Pheu Thai says Suthep's threat to name new PM a 'modern-day coup'
The ruling Pheu Thai Party and politicians in power yesterday pressed for legal action against anti-government protest leader Suthep Thaugsuban, who had threatened last weekend to nominate a new prime minister after gaining what he termed “sovereign” status.
Pheu Thai spokesman Prompong Nopparit approached the Department of Special Investigation (DSI) yesterday, accusing Suthep and other anti-government protest leaders of sedition. He said Suthep’s threat was part of a plot to overthrow the government in a “modern-time coup”.
The spokesman also said he would later this week petition the Constitutional Court against Suthep and others over the matter.
DSI director general Tarit Pengdith said yesterday that he believed Suthep and other protest leaders had committed insurrection, in violation of Article 113 of the Penal Code.
Suthep, secretary general of the People’s Democratic Reform Committee, announced on Saturday that if the anti-government movement managed to “seize sovereignty back to the people” and gained “sovereign” status, he would nominate a new prime minister for royal endorsement in his capacity as “the people’s medium”.
He said a “people’s assembly” would then be set up to reform the country by amending the Constitution and relevant laws, before a new election would be organised.
Caretaker Prime Minister Yingluck Shinawatra yesterday said Suthep’s remarks had led to questions because his claim of sovereign status was not lawful.
People could not simply set up a cabinet or a legislative assembly, she said, adding, “We have to follow the law if we want to have credibility in the international community.”
The premier also said she believed Army commander-in-chief General Prayuth Chan-ocha, in his capacity as deputy director of the Internal Security Operations Command, already had a standpoint in regard to Suthep’s claim of sovereign status.
“I think he should [already] have a standpoint [on this]. In fact, he should know how to react in this case. The security sector should act even-handedly. No question is needed; I think he has the answer in his mind,” Yingluck said.
The Army had earlier filed police complaints when red-shirt supporters of the government raised the idea of dividing the country and declaring “independence” for the northern part of Thailand.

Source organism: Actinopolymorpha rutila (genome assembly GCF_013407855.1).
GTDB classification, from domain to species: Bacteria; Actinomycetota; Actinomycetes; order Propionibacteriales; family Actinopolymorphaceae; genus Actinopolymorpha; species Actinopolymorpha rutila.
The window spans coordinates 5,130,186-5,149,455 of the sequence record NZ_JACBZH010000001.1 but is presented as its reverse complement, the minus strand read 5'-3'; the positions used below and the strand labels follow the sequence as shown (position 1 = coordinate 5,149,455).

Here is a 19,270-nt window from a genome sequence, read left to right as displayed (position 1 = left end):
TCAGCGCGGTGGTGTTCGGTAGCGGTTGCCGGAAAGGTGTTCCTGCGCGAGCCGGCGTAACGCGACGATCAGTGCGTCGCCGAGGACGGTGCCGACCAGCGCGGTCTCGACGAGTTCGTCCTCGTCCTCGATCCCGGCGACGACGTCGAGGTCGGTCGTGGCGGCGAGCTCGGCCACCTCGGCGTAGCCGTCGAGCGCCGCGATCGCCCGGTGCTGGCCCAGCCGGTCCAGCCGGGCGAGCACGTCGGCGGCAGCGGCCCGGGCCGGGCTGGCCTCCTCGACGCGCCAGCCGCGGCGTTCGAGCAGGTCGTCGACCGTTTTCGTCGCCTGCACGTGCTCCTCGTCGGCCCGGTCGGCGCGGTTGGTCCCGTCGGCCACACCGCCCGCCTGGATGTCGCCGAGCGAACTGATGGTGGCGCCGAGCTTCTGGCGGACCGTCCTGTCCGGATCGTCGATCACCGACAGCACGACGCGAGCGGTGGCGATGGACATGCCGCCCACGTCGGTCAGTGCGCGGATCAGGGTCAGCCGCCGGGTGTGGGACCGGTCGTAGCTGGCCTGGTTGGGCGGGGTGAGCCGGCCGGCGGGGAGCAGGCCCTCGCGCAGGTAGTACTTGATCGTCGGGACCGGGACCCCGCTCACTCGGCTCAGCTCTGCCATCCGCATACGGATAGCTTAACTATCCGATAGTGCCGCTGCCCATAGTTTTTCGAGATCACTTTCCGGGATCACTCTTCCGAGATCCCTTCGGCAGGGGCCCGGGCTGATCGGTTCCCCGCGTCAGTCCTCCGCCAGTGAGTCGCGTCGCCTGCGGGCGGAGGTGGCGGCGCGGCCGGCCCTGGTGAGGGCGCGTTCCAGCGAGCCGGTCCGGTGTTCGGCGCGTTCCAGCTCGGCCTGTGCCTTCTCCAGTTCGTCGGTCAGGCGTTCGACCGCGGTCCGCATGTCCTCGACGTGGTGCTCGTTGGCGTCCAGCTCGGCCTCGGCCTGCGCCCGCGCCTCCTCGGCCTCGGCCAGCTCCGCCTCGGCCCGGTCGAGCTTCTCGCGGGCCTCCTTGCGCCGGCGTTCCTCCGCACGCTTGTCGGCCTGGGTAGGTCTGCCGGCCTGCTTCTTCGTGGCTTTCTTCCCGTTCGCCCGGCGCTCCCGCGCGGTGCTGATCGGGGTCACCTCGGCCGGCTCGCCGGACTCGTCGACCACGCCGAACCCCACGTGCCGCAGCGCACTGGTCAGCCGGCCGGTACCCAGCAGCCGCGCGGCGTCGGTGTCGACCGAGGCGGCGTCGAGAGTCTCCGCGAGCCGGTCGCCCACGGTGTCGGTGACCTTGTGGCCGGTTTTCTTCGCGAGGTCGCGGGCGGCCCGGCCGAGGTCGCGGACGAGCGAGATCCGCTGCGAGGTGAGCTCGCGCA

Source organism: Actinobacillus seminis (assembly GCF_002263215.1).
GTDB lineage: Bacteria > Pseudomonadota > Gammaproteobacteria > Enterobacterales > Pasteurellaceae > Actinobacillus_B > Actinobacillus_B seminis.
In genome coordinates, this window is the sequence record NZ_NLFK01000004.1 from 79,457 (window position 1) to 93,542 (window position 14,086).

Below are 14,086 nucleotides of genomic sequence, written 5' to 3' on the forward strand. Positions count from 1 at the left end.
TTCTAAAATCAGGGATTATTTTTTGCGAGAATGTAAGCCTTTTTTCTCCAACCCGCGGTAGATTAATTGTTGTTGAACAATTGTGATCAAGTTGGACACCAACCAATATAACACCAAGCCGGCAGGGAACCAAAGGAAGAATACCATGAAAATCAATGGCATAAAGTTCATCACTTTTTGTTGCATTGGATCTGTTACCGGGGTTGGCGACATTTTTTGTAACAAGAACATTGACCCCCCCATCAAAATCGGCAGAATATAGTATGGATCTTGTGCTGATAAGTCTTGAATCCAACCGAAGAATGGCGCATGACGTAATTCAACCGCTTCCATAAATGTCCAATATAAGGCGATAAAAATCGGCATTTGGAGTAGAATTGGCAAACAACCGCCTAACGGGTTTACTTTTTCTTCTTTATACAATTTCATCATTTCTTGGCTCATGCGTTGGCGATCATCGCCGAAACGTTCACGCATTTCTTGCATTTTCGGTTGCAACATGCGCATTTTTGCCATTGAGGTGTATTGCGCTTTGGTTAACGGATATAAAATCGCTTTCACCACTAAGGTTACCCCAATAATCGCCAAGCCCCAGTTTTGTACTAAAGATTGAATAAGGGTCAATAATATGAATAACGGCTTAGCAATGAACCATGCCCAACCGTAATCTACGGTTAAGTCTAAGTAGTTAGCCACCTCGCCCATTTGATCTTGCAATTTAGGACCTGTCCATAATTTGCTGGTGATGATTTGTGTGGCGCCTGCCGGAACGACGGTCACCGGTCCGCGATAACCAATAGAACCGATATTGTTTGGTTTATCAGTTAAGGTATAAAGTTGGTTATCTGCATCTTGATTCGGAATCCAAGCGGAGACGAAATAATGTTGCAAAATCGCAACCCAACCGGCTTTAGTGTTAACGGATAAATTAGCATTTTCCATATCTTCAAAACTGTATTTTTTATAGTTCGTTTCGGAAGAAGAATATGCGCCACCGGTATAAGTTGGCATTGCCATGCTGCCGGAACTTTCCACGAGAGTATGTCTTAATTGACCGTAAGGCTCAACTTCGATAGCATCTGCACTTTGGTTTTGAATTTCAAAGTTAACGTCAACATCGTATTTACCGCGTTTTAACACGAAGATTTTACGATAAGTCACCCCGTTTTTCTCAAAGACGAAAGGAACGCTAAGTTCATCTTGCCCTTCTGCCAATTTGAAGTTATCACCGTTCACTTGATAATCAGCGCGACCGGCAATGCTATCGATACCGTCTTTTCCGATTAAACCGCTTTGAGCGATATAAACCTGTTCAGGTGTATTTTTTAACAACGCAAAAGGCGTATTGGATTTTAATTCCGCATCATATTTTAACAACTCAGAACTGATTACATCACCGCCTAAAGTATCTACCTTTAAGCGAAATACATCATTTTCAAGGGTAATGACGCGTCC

Meanwhile, US Ambassador Kristie Kenney yesterday met Yingluck, who is also the defence minister, for about 40 minutes at the Defence Ministry to discuss the current political situation. Also present was Daniel Russel, the US assistant secretary of state for East Asian and Pacific affairs. Russel handed the PM a letter from US Secretary of State John Kerry, Foreign Minister Surapong Tovichakchaikul said.
Kerry expressed concern over the current political situation and said the US government hoped there would be no coup in Thailand, Surapong said.
The foreign minister said yesterday that he would have Suthep’s statement translated into English, and would send the translation to all foreign embassies in Thailand.
“Suthep has already faced a charge of sedition, and what he said [most recently] clearly underlines his wrongdoing,” Surapong said.
Pheu Thai yesterday issued a statement calling on the people, relevant state officials and independent agencies not to cooperate with Suthep about his threat to seize power from the government.
The ruling party said the authorities should take legal action against him.
“The Pheu Thai Party sees an election as the country’s best solution. We call on the Election Commission and the government to issue a law for a new election to be organised as soon as possible,” said Bhokin Bhalakula, a senior legal expert of the party.
Labour Minister Chalerm Yoobamrung, who heads the government’s Centre for the Administration of Peace and Order, yesterday said that Suthep’s remark about sovereign status was tantamount to committing political suicide. His plan was clearly an act of sedition, he added.
Caretaker Deputy Commerce Minister Nuttawut Saikuar, a red-shirt leader, yesterday called on the Army chief to make it clear whether he would tolerate Suthep’s action.
“If Suthep is successful, will the Army chief allow Suthep to appoint himself to have the highest power in the country?” he said. “Will the Army chief be ready to report himself to Suthep and lead the Army to be under Suthep’s command, unconditionally?”